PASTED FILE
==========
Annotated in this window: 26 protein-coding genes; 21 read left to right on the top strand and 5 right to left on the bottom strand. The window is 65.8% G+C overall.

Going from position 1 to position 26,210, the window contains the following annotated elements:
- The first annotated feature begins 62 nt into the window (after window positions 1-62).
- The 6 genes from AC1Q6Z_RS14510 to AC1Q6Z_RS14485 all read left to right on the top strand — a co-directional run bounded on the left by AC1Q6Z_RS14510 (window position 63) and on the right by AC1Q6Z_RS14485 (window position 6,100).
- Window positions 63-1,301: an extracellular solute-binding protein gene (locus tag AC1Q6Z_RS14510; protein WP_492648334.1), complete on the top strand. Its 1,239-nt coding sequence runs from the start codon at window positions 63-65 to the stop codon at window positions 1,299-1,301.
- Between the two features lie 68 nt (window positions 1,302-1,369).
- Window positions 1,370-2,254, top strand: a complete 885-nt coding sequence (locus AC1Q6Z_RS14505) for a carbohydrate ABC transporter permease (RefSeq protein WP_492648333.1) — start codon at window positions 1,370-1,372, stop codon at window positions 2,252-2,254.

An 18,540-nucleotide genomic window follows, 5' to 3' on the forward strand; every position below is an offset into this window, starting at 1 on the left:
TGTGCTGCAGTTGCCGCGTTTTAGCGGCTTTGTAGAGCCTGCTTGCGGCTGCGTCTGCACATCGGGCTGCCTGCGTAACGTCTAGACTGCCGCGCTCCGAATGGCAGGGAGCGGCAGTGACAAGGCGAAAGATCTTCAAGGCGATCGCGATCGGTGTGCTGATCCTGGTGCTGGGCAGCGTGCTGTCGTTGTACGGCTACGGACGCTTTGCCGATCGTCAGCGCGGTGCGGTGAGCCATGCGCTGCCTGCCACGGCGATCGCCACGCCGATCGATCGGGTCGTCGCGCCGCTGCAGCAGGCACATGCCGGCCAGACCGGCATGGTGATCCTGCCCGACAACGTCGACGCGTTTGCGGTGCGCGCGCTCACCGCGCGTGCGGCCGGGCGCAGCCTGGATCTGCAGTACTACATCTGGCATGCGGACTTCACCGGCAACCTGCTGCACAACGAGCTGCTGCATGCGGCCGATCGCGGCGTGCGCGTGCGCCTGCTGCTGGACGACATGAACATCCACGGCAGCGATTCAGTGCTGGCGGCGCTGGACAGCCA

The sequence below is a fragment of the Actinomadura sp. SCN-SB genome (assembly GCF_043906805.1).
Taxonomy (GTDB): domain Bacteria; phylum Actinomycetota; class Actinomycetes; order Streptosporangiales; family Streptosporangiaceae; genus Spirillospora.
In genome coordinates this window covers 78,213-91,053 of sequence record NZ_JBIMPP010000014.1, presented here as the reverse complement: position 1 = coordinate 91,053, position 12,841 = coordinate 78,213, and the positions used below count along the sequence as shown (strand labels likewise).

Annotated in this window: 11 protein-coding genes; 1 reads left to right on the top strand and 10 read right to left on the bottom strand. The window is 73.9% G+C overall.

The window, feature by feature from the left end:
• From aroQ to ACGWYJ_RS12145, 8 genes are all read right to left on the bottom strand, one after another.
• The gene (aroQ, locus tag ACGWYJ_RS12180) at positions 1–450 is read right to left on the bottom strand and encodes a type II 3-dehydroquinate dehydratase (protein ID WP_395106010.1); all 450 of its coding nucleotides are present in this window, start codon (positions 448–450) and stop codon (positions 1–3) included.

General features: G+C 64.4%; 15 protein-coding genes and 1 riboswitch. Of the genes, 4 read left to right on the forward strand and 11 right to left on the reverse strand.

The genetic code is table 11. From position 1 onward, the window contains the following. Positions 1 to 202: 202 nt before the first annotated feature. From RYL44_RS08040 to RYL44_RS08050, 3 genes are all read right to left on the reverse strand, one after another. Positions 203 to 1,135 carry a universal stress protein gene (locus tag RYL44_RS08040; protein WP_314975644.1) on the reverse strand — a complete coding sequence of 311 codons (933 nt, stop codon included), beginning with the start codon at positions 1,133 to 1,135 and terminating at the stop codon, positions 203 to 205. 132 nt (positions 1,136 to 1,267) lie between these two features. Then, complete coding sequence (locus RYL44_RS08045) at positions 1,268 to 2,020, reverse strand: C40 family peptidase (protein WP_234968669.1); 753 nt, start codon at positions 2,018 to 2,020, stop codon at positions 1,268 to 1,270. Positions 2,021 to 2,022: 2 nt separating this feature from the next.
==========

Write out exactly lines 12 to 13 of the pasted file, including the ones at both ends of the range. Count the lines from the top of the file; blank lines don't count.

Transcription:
In genome coordinates this window covers 78,213-91,053 of sequence record NZ_JBIMPP010000014.1, presented here as the reverse complement: position 1 = coordinate 91,053, position 12,841 = coordinate 78,213, and the positions used below count along the sequence as shown (strand labels likewise).

Annotated in this window: 11 protein-coding genes; 1 reads left to right on the top strand and 10 read right to left on the bottom strand. The window is 73.9% G+C overall.